It’s always a little bit of a cheat to pull an oddball song from a compilation LP, but to pull an oddball song from a compilation of intentionally oddball songs is REALLY cheating. So call me a cheat. This is the only track I care about from the When Pigs Fly compilation, a CD that intentionally sought to pair artists with unconventional song choices. This conceptual pairing of The Box Tops with a Blondie song fails in terms of its oddity (singer Alex Chilton’s NYC connection is strong) but the recording is tremendously successful.

I have a stack of Graham Parker records as tall as my stack of Tom Petty records, which is to say that these guys put out A LOT OF RECORDS. AND THEY”RE ALL GOOD.

The Marvelettes‘  I’ll Keep Holding On only hit #34 on the charts in 1964, but it was revived to great effect in 1966 by The Action, whose cover seems to get more attention these days. The Marvelettes’ version is not to be forgotten though,  a little slower, a little moodier and a complete winner.

Barrence Whitfield & The Savages have experienced a revival in the last few years, and I credit the return of guitarist Peter Greenberg to the band as an important contributing element.  I’m singling out Greenberg for his guitar work, but everyone delivers on this sort-of-tribute to Oscar Levant.

The Lovin’ Spoonful were major hit-makers in their time, but their influence has waned compared to some of their contemporaries. An NYC supergroup has recently taken to performing tribute shows to the Spoonful and Six O’Clock from 1967 popped out at me as one that I had missed.  Ears open folks!

Last up this week, let’s drink some juice and all get loose. Freddie Coaster sure did! I can find absolutely NO INFORMATION AT ALL on Freddie Coaster. Nothing in the liner notes of the Stompin’ 13 LP, nothing in the Wikipedia, nothing in the Discogs. If you know anything about this one do tell. Do The Freddie!

RADIO RPB #013 • June 1, 2018

RADIO RPB #013 • June 1, 2018

Set List
Small FacesHey Girl
Buddy Holly – I’m Gonna Set My Foot Down
Lolas – In My Car
Paul PerrymanJust To Hold My Hand
NRBQ – You Got It
Allen Toussaint – Up The Creek
Flamin’ Groovies – Have You Seen My Baby?
Jimmie Dale Gilmore – Rain Just Falls
Rolando Alphonso And His Soul Brothers – Dr. Ring-A-Ding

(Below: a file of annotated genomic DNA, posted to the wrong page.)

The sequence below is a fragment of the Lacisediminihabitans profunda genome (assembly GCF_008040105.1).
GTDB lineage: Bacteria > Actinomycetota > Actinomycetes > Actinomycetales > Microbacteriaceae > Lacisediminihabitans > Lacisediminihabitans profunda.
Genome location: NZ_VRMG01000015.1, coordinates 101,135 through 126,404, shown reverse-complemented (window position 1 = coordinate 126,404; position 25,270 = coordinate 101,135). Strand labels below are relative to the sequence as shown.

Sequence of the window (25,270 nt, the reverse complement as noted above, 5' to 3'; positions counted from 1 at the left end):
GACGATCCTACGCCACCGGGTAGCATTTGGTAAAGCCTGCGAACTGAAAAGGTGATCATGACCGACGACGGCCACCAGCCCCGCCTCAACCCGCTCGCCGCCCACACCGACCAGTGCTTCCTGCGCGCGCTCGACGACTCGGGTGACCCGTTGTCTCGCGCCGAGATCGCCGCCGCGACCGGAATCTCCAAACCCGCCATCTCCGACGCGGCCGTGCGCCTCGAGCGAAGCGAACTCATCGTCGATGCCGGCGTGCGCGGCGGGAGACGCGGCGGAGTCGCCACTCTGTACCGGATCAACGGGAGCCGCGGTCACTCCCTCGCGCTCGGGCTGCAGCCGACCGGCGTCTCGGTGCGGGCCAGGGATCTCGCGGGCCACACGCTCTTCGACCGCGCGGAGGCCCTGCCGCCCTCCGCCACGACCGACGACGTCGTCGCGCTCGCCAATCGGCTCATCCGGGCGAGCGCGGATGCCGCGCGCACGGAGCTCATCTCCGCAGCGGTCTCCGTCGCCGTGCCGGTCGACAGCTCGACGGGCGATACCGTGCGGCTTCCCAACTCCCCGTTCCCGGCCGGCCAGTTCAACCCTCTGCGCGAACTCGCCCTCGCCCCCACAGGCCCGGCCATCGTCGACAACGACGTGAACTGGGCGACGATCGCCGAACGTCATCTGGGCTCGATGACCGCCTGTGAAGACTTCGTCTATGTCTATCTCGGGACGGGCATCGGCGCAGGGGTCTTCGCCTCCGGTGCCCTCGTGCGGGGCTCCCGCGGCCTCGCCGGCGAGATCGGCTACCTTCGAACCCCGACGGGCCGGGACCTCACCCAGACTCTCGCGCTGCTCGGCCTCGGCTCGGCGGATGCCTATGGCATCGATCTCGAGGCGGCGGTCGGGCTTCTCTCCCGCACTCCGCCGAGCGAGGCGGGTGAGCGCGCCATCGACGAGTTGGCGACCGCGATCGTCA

J.J. Jackson And The Jackaels – Oo-Ma-Liddy
Joe Brown – There’s Only One Of You

Lucky episode 13 kicks off with Hey Girl,  a blatant (and successful) crack at commercial success for Small Faces.  Marriott/Lane composition single cracked the Top Ten on the UK charts in 1966.

Buddy Holly recorded I’m Gonna Set My Foot Down sometime in 1956, but this un-dubbed original recording remained unissued until 1983 when it was released on the HIGHLY recommended LP For The First Time Anywhere.

Birmingham , Alabama isn’t the first place that comes to mind for jangle pop perfection, but here are Lolas! Lolas have three LPs for sale at Bandcamp, but I first heard these folks via the Wizzard Brew compilation from Japan’s Wizzard In Vinyl label, pop tastemakers from the early 2000’s. I hear Wizzard In Vinyl is plotting a comeback and I can’t wait.

Paul Perryman‘s Just To Hold My Hand has been covered numerous times, but I could find scant information on My Perryman, other than discographies of his releases on Duke Records. Got any leads to share? Where’s I first hear this song? Not by Perryman, but my heroes NRBQ...

… who we can hear on You Got It  from Tapdancing Bats, the1983 collection of oddball recordings. Big Al handles the lead vocals. And there’s something oddball about this one – I get a feeling it was written in a major key, but someone along the way said “let’s play it minor.”

Allen Toussaint‘s (billed as “Tousan” on the LP cover) first LP was entitled The Wild Sound of New Orleans, and  Up The Creek comes from that  1958 collection of early instrumentals.

Flamin’ Groovies firing on all cylinders with a cover of Randy Newman’s Have You Seen My Baby from the last LP of their early Rolling Stones-influenced incarnation. They’d switch gears and labels (from Kama Sutra to Sire) and reinvent themselves in a vision more influenced by Beatles than Stones.

It takes Jimmie Dale Gilmore to cool things down after the Groovies, and this is the gorgeous last track on his 1988 Fair & Square LP, a song written by Austin, Tx songwriter David Halley.